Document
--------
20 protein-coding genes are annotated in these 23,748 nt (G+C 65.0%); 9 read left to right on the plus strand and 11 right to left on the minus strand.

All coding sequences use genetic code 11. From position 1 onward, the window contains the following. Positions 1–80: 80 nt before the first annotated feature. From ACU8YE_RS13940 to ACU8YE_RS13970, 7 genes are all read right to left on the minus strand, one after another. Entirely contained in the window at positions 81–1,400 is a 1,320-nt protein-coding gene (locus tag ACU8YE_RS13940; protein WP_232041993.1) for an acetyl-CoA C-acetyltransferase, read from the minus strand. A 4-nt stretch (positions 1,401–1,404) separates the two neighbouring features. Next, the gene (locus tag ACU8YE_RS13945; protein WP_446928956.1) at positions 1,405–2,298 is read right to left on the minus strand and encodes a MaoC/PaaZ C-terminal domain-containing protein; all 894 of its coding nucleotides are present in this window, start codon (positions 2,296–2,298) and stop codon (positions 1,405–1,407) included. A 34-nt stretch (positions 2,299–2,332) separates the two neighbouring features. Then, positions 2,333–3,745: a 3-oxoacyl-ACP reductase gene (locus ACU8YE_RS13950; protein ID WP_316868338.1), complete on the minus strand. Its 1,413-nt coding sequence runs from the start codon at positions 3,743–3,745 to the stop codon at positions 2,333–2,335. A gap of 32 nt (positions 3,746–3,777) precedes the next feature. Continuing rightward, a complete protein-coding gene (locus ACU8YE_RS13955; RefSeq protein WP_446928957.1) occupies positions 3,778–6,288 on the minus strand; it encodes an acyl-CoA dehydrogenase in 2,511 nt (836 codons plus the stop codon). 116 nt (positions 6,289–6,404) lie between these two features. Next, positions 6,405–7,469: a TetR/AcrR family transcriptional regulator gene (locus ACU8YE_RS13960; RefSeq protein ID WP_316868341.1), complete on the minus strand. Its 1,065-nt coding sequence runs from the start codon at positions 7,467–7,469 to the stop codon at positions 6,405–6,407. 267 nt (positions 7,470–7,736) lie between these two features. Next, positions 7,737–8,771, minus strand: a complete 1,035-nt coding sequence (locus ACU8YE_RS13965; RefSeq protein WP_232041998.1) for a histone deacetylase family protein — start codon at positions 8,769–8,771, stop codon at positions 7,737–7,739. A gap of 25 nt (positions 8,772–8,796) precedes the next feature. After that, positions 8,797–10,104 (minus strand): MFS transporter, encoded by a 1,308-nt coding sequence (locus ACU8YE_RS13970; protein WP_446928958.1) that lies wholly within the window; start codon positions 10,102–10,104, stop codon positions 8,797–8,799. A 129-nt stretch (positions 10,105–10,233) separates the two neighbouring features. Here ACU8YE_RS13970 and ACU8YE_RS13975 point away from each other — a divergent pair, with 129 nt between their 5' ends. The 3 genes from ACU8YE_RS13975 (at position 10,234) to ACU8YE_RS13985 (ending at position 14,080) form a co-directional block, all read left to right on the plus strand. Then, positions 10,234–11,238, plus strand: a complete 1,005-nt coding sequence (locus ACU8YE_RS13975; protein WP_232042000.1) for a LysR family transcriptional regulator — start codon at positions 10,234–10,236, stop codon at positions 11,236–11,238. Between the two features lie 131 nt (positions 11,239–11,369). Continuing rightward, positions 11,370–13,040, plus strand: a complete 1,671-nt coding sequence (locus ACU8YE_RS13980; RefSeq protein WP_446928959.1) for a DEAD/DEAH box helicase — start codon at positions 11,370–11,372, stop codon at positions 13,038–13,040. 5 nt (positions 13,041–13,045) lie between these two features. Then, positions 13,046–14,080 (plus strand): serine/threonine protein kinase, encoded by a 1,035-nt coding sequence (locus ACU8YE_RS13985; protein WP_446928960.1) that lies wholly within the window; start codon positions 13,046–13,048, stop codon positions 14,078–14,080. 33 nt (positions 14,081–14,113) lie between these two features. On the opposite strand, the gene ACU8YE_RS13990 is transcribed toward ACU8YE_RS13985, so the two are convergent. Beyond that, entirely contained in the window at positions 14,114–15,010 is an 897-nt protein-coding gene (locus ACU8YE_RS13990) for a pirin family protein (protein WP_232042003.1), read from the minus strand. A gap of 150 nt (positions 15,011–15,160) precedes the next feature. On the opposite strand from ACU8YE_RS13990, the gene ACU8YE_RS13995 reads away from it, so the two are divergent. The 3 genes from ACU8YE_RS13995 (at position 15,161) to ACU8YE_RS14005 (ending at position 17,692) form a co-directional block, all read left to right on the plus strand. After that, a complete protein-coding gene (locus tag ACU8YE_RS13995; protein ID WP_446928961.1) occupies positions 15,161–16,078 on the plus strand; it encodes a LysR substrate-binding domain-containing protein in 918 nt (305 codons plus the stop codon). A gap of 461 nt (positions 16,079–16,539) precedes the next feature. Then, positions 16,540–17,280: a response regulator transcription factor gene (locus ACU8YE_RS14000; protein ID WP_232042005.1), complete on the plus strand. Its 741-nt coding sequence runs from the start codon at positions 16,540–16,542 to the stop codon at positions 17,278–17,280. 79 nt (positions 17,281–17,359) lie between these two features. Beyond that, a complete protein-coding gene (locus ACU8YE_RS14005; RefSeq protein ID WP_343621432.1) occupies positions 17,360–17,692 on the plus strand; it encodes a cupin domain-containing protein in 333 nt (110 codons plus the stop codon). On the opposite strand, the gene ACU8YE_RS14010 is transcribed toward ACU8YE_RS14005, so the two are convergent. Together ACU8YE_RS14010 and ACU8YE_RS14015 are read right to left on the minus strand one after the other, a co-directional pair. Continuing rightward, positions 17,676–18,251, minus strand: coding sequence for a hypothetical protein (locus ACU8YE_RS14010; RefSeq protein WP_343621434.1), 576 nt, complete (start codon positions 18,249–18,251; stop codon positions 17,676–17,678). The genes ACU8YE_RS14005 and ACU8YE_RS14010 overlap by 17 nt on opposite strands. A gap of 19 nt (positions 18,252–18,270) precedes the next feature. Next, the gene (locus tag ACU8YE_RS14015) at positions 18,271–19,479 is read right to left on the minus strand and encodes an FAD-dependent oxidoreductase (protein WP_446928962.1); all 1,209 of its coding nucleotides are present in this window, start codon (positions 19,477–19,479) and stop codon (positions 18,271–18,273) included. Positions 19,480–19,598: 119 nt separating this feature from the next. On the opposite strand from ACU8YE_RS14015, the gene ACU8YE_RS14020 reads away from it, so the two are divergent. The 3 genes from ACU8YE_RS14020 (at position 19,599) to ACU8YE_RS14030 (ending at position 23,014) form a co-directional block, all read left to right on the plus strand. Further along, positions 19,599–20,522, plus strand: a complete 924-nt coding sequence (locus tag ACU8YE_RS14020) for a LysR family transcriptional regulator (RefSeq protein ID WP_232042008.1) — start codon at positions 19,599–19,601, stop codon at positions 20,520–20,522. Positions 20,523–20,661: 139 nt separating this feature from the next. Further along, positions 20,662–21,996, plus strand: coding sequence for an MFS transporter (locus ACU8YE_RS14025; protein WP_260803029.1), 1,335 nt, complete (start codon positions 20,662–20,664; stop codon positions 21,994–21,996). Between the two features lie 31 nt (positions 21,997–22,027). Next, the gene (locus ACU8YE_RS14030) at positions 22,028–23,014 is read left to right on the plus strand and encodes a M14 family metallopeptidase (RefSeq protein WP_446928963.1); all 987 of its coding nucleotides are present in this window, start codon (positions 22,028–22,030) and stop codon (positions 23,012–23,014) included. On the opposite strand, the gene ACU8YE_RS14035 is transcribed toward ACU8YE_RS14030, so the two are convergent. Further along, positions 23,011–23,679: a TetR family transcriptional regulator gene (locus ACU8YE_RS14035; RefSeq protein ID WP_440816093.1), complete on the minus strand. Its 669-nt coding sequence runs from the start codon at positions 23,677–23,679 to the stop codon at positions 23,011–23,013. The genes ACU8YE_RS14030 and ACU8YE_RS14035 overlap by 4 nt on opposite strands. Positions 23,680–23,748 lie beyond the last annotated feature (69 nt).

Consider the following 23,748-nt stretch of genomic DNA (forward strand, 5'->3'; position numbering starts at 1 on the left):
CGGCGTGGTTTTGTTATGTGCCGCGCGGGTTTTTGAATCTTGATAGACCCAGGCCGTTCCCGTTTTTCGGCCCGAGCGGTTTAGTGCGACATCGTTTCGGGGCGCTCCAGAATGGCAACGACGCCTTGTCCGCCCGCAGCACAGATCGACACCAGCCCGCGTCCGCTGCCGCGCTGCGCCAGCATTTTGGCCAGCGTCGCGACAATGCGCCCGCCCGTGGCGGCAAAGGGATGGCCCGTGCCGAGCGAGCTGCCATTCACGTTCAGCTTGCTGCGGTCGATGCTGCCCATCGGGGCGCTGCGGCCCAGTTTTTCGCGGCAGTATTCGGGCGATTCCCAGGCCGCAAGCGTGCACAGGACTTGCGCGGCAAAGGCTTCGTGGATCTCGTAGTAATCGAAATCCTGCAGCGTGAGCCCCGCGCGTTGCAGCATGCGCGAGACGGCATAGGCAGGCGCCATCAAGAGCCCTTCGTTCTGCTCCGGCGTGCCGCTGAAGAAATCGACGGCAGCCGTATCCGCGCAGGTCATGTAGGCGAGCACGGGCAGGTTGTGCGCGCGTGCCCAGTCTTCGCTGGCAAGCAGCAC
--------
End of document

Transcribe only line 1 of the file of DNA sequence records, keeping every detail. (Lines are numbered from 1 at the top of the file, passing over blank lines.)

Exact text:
20 protein-coding genes are annotated in these 23,748 nt (G+C 65.0%); 9 read left to right on the plus strand and 11 right to left on the minus strand.